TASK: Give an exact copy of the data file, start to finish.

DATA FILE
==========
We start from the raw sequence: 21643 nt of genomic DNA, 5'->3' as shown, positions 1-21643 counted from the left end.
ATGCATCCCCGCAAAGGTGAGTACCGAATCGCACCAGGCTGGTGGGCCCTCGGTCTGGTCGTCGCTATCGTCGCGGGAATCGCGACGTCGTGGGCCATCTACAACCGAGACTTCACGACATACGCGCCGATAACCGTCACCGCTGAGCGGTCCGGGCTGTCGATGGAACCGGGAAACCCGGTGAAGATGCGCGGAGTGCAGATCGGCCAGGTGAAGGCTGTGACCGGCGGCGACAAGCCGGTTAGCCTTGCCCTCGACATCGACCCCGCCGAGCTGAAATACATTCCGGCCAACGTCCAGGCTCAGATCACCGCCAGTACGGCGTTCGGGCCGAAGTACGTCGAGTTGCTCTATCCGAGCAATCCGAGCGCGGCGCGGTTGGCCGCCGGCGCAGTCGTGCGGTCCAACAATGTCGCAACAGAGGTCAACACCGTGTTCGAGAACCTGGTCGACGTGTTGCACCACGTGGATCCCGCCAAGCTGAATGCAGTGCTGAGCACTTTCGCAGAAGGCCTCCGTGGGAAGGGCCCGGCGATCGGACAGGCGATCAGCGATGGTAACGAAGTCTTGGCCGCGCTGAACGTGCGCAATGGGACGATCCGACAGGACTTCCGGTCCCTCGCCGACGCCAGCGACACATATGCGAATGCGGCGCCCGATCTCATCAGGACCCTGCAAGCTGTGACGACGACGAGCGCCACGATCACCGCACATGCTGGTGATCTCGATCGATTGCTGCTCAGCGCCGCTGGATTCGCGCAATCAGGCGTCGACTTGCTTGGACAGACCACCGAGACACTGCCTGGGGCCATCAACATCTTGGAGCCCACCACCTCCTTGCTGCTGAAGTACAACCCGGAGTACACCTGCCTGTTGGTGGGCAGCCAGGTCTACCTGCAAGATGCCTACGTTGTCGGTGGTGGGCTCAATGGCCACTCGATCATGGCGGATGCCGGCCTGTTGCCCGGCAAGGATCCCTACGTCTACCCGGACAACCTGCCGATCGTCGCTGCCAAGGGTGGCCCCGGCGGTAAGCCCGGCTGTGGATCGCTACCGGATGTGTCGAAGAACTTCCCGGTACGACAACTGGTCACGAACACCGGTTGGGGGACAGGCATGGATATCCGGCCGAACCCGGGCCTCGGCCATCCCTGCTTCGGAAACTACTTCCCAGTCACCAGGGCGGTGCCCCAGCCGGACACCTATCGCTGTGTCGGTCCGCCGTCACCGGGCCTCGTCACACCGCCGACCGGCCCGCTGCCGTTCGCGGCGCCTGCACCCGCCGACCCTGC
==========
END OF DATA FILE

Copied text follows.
We start from the raw sequence: 21643 nt of genomic DNA, 5'->3' as shown, positions 1-21643 counted from the left end.
ATGCATCCCCGCAAAGGTGAGTACCGAATCGCACCAGGCTGGTGGGCCCTCGGTCTGGTCGTCGCTATCGTCGCGGGAATCGCGACGTCGTGGGCCATCTACAACCGAGACTTCACGACATACGCGCCGATAACCGTCACCGCTGAGCGGTCCGGGCTGTCGATGGAACCGGGAAACCCGGTGAAGATGCGCGGAGTGCAGATCGGCCAGGTGAAGGCTGTGACCGGCGGCGACAAGCCGGTTAGCCTTGCCCTCGACATCGACCCCGCCGAGCTGAAATACATTCCGGCCAACGTCCAGGCTCAGATCACCGCCAGTACGGCGTTCGGGCCGAAGTACGTCGAGTTGCTCTATCCGAGCAATCCGAGCGCGGCGCGGTTGGCCGCCGGCGCAGTCGTGCGGTCCAACAATGTCGCAACAGAGGTCAACACCGTGTTCGAGAACCTGGTCGACGTGTTGCACCACGTGGATCCCGCCAAGCTGAATGCAGTGCTGAGCACTTTCGCAGAAGGCCTCCGTGGGAAGGGCCCGGCGATCGGACAGGCGATCAGCGATGGTAACGAAGTCTTGGCCGCGCTGAACGTGCGCAATGGGACGATCCGACAGGACTTCCGGTCCCTCGCCGACGCCAGCGACACATATGCGAATGCGGCGCCCGATCTCATCAGGACCCTGCAAGCTGTGACGACGACGAGCGCCACGATCACCGCACATGCTGGTGATCTCGATCGATTGCTGCTCAGCGCCGCTGGATTCGCGCAATCAGGCGTCGACTTGCTTGGACAGACCACCGAGACACTGCCTGGGGCCATCAACATCTTGGAGCCCACCACCTCCTTGCTGCTGAAGTACAACCCGGAGTACACCTGCCTGTTGGTGGGCAGCCAGGTCTACCTGCAAGATGCCTACGTTGTCGGTGGTGGGCTCAATGGCCACTCGATCATGGCGGATGCCGGCCTGTTGCCCGGCAAGGATCCCTACGTCTACCCGGACAACCTGCCGATCGTCGCTGCCAAGGGTGGCCCCGGCGGTAAGCCCGGCTGTGGATCGCTACCGGATGTGTCGAAGAACTTCCCGGTACGACAACTGGTCACGAACACCGGTTGGGGGACAGGCATGGATATCCGGCCGAACCCGGGCCTCGGCCATCCCTGCTTCGGAAACTACTTCCCAGTCACCAGGGCGGTGCCCCAGCCGGACACCTATCGCTGTGTCGGTCCGCCGTCACCGGGCCTCGTCACACCGCCGACCGGCCCGCTGCCGTTCGCGGCGCCTGCACCCGCCGACCCTGC